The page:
Processing is Real: The Truth Behind Lesbian Relationship Stereotypes

Everyone knows the joke: What does a lesbian bring to the second date? A U-Haul! Lolololol. But is it true or is it an urban legend? Maybe a little of both.

There’s no data on how quickly lesbians really do move in together, so we have to piece the picture together using other data. According to a study done in 1978, 90% of lesbians’ first relationships lasted one to three years. Another study conducted in 1988 indicated the average lesbian relationship length (although not necessarily the first relationship) was about six years. In contrast, as of 2014, the average length of heterosexual relationships was a mere two years and nine months.

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Although the difference between the length of lesbian and straight relationships may seem significant at first blush, it may not actually be: 54% of respondents of the 2014 survey indicated they felt social media played a part in the demise of their relationship, something that was not around during the time of the surveys conducted of lesbian couples. In an article in the 1998 Journal of Marriage and the Family, psychology professor Lawrence Kurdek noted that gay and straight relationships degrade at the same rate, suggesting that if the lesbian community were surveyed again today, the average relationship length probably would have fallen to about three years as well. 

That said, if you’ve ever wondered why it seems like everyone at the gay bar is in a relationship but you, it’s because statistically they are: studies suggest that about 75% of lesbians are in relationships. This is high compared to straight people, only 56% of whom are in relationships. This figure alone suggests that regardless of how long lesbian relationships last, lesbians get into new relationships faster than heterosexuals. U-Haul stereotype confirmed.

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How about the “lesbian urge to merge”—the tendency for lesbian couples to begin wearing similar clothing, sharing interests, and generally blending their identities much to the horror of their friends and outside observers? Since it appears that no studies have been conducted on the topic yet (PhD thesis opportunity!), let’s look at the urge to un-merge instead; to “consciously uncouple,” as it were. Surprisingly, studies conducted in Belgium, Denmark, the Netherlands, Norway, Sweden, the UK, and the US have consistently shown that lesbians have double the divorce rate of gay male couples and straight couples. If lesbian relationships last as long as straight relationships or longer, why are lesbian marriages failing at double the rate of straight marriages?

The answer is mostly tied to gender rather than sexual orientation: women are far more likely to instigate a breakup than men. In the US, for example, 66-80% of heterosexual divorce proceedings are initiated by the wife. Women who want out of their marriages file for divorce much sooner than do men, too. It follows that when there are two women in the marriage, the odds of it ending increase.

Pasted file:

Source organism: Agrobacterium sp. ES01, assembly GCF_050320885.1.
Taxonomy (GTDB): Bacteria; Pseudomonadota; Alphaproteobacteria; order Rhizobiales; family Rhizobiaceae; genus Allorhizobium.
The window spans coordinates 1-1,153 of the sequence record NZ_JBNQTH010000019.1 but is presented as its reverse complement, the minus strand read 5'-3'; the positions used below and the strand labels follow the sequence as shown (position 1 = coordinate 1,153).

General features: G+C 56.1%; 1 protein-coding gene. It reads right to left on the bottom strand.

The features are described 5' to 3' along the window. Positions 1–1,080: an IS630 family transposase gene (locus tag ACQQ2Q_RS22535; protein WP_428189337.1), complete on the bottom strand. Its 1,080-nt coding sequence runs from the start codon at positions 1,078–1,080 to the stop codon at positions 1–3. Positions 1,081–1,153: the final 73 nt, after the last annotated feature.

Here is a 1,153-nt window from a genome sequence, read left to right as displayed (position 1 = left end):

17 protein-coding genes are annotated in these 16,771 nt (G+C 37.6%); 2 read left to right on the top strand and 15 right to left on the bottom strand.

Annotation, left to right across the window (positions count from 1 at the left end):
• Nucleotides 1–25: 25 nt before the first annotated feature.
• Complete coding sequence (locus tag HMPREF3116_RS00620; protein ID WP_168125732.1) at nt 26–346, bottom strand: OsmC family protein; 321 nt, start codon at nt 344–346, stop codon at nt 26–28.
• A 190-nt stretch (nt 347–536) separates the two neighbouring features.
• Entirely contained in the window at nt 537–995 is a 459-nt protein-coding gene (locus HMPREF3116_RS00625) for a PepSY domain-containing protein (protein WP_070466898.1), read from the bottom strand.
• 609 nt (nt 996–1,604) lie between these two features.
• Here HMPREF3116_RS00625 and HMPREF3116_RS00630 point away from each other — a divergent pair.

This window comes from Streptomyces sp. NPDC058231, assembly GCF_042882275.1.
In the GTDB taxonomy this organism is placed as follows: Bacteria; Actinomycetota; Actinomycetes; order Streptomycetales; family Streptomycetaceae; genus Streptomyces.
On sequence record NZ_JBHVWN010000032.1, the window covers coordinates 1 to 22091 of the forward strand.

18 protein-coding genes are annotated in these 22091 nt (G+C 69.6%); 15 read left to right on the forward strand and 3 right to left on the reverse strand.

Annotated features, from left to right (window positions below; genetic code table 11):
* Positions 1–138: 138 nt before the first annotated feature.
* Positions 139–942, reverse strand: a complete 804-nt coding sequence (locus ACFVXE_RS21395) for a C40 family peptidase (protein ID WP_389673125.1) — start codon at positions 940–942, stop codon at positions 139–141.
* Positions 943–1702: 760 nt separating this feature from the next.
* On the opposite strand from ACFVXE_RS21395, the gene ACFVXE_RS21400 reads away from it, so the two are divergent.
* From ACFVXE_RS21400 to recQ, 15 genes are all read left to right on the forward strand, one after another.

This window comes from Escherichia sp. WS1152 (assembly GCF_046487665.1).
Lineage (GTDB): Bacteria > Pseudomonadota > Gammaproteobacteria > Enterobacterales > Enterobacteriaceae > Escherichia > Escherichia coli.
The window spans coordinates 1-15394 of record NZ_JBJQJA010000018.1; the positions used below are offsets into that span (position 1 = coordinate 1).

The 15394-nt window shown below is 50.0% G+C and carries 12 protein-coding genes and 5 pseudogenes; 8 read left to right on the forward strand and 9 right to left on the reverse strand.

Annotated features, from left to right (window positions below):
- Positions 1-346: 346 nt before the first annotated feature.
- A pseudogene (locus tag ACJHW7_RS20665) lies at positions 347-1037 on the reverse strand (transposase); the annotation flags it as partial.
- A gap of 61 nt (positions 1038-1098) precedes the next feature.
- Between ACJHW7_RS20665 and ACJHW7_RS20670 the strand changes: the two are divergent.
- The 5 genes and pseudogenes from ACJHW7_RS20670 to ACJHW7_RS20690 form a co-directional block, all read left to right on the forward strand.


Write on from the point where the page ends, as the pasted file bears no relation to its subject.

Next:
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Social scientists have come up with one theory for why women are so quick to end a relationship: women seem to demand a higher “relationship quality” than men. Women, who buy the vast majority of relationship books and initiate the vast majority of relationship counseling, have a minimum desired level of satisfaction in the relationship and if that need is not met, they end it. That’s not the only theory, however. Another, for example, points out that people who have been divorced have higher divorce rates for subsequent marriages, and hypothesizes that since many lesbians are divorced from heterosexual marriages, this affects the success rate of their future (lesbian) marriages as well.

How about the dreaded “lesbian processing”—seemingly unending conversations in which the couple overthinks, overanalyzes, and overdiscusses the relationship well past the point of usefulness? “Processing” as the lesbian version of fighting in a relationship seems to be borne out scientifically: a study by John Gottman, a renowned couples therapist, and Robert Levenson, a psychology professor, concluded that lesbians are good communicators who use fewer “controlling, hostile emotional tactics” such as belligerence, domineering, and fear during arguments than straight people. They also show more affection, anger, humor, excitement, and interest, suggesting they are more emotionally expressive. After a fight, lesbians are more likely to remain positive and take the argument less personally. The study found that lesbians who exhibited more tension during disagreements reported being more satisfied with their relationship than those who were less tense, reinforcing the impression that we thrive just a little bit on our own drama. Processing stereotype confirmed.  

Finally, how about the stereotype that lesbians love cats and that starting a relationship with someone is like Yours, Mine, and Ours pet-style? Stereotype definitively confirmed. Only 62% of the general population owns a pet, but a staggering 86.9% of lesbians have a pet. Of these, 60.2% own cats, while 52.9% own dogs. Guess we really are more cat people than dog people.

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When it comes to lesbian relationship stereotypes, it seems they’re mostly true. Ladies, we’ve been busted!

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